Scorsese's Howard Hughes biopic, which is out now on DVD, manages to avoid being horrible or pitiable in the way a lot of Hollywood blockbusters are, but doesn't quite swing too far in the other direction (i.e., the good one), either. It is watchable, if a bit long, and it has some well-made scenes. Perhaps my favorite was the climactic show down between a freshly shaven Hughes (played by DiCaprio) facing down the senator from Maine who's in cahoots with PanAm's president (played with delicious swagger by Alec Baldwin) during a heated series of congressional hearings.
The film is full of famous names and flashy cameos (such as Gwen Stefani as Jean Harlow for barely longer than the length of a red-carpet walk). And it's sort of fun to try to figure out who'll appear next. B. remarked on how well Cate Blanchett channeled K. Hepburn, and perhaps she did deserve her Oscar for the effort, although I wasn't too fond of it.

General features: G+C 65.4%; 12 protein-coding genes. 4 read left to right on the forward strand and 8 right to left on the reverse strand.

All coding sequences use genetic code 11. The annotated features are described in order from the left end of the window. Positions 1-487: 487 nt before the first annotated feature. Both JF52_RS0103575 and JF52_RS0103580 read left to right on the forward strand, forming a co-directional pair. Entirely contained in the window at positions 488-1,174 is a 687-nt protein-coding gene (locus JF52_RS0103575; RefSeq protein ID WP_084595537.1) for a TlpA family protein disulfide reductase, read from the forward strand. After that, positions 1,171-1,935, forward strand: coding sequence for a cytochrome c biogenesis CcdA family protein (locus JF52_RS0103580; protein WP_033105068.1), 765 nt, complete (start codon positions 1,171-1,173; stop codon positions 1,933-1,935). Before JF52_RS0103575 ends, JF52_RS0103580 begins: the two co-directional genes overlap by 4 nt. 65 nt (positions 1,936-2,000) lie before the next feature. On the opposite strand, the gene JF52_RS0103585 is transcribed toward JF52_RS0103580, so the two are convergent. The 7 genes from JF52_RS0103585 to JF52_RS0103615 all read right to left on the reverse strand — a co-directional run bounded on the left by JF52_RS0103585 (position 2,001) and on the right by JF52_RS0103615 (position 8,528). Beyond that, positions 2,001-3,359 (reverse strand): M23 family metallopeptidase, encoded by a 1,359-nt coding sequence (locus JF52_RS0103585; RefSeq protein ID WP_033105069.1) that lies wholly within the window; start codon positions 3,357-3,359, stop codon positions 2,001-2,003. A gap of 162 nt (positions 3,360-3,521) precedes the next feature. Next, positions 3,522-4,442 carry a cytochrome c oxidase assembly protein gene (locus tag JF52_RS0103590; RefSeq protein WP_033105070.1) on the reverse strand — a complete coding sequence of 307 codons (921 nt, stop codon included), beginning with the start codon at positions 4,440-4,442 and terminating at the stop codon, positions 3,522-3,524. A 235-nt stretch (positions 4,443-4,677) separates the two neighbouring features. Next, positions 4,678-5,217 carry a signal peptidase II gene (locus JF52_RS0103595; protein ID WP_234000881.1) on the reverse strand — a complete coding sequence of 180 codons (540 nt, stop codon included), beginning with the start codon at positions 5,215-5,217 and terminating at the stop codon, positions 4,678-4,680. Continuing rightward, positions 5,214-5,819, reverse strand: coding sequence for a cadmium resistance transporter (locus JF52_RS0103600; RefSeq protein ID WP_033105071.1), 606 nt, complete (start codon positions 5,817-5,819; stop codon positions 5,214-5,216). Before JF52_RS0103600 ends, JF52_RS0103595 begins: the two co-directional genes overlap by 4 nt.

Gradually, Hughes' OCD, paranoia and general weirdness dominate the story and the film finishes before you expect it to with a nod to the opening childhood scene where his mother appears to be planting the fear-of-all-germs in him while teaching him how to spell quarantine. As many reviews have pointed out, you see a whole lot of Hughes, but you don't see into him much. Perhaps Scorsese should have spent less on the sets and effects and more on getting a team of writers to imbue the characters with more human interest and emotion.